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A higher beer tax is just plain un-American

I'm going to get political. Don't run away.

We face a state budget crisis the likes of which we have not seen in a generation.

At the very least, schools are cutting days, with some perhaps closing for good. Teachers are losing their jobs. The children are cheering their way to jobs at Burger King and Wal-Mart.

Police and fire departments are facing severe cuts and most likely layoffs. Sex offenders and meth monsters are laughing and popping bottles of champagne.

The infrastructure is crumbling. Colleges such as the University of Oregon are considering raising their already brutal tuition fees to cover losses.

Say good-bye to competing on the global stage of ideas and critical thinking once we muddle through this recession.

Hello, Mr. China, do you want fries with that?

Amidst this agony what plan has our Legislature — the brightest minds scooped from the public and private schools across this great land, the top of the heap, our leaders and caretakers — devised to stave off disaster?

Increasing the beer tax.

That's it, folks. Aside from leaving it to schools and emergency agencies to fend for themselves while they wait for that fat Obama check that will last until the next budget apocalypse next year, our leaders in Salem have offered this one tangible idea to create revenue.

Increasing the beer tax.

Lawmakers have proposed raising the tax from $2.60 per barrel to $49.61. That's about an 1,800 percent hike in brew, if you care to know.

Lawmakers say that amounts to 15 cents more per 12-ounce glass. The beer industry is saying that could raise the price of a pint by $1.50.

That pushes a pint of Worker's Pale Ale to about, oh, $6. That makes it nearly $3.75 for a pint of Pabst. Four bucks for a PBR?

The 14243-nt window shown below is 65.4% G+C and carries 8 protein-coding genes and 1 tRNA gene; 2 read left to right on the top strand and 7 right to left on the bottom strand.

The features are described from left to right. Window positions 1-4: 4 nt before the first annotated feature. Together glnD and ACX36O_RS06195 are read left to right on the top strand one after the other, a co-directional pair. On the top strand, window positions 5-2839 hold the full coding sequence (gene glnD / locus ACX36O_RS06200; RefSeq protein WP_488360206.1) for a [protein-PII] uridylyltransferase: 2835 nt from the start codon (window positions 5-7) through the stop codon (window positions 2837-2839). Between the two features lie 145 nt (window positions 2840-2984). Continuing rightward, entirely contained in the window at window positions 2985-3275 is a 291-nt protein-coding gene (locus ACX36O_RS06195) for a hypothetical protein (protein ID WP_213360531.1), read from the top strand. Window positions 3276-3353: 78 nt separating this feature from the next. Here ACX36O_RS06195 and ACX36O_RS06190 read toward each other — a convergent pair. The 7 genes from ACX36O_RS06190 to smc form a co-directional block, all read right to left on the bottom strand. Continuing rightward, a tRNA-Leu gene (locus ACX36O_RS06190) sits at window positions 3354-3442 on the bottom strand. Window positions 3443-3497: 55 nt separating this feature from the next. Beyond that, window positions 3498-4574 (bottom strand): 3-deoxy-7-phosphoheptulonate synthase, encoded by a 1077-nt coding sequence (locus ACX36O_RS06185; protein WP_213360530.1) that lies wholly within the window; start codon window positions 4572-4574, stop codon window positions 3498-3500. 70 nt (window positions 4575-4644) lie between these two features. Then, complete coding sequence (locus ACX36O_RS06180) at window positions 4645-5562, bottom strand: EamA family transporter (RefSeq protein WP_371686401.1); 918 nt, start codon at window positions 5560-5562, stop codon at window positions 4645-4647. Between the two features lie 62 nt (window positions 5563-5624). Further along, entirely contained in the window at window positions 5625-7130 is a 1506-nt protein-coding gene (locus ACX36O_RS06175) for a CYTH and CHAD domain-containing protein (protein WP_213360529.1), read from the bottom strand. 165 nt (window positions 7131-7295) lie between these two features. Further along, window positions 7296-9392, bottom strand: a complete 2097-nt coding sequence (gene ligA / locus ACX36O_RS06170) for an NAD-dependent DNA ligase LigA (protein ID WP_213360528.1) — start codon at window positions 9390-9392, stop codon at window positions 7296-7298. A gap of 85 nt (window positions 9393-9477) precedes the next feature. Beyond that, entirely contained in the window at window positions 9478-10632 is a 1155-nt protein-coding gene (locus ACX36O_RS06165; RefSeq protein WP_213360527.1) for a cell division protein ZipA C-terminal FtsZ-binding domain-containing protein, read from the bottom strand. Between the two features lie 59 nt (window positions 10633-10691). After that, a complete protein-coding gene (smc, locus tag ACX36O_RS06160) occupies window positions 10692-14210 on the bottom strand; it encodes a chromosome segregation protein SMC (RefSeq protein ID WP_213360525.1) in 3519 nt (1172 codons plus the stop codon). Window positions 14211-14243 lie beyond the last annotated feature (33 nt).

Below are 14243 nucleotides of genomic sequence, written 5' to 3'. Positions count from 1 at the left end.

Maybe this is all part of the master plan to turn this heathen land of hippies and survivalists into a model Puritan state. After all, drug and alcohol treatment centers have been slashed over the past several years and will no doubt take it on the chin yet again during this budget horror show.

Might as well make it too expensive to drink. There's nowhere to treat the alcoholics anyway.

The major flaw in this reasoning is that the people of Oregon in most need of government help, small business owners, are the targets of this madness.

Most Oregon brewers started small and have pulled themselves up by their bootstraps to create world-famous brands such as Deschutes, Rogue, BridgePort and Widmer. They employ skilled brewers and pay them a living wage to craft a product that has brought no small measure of attention to this state.

The Legislature gives lip service to the value of Oregon's small business owners, but seemingly only those who open Ashland craft stores that hawk cheesy Buddhist crap to tourists or high-end restaurants who pay their employees minimum wage to serve over-priced Pan-Asian food to said tourists.

Sorry local brewer, but your services are not needed here. Why not try applying for a Jack In the Box franchise? Or even better, a Denny's?

The other side of this coin is the hit bar owners — there's that small-business thing again — will suffer when a population facing 10 percent unemployment can no longer wander down to the local watering hole once a week to catch a game and enjoy a brew.

I'm not against raising the beer tax a little to help schools and police make ends meet. Hey, everybody's going to have to pull their weight, but an 1,800 percent increase is cruel and unusual.

I'm not sure if it's smart policy to pick on bars any more than has recently occurred. Doesn't the state fund its roads and schools off Oregon video lottery proceeds? Wouldn't driving up beer prices cut into those precious sin dollars more than the equally misguided smoking ban already has?

Research has shown that the beer tax issue has come and gone over the years and that the current to-do won't amount to much. But considering the dire circumstances facing important public systems, one has to wonder if this could be the year the unthinkable happens.

Reach reporter Chris Conrad at 776-4471; or e-mail cconrad@mailtribune.com.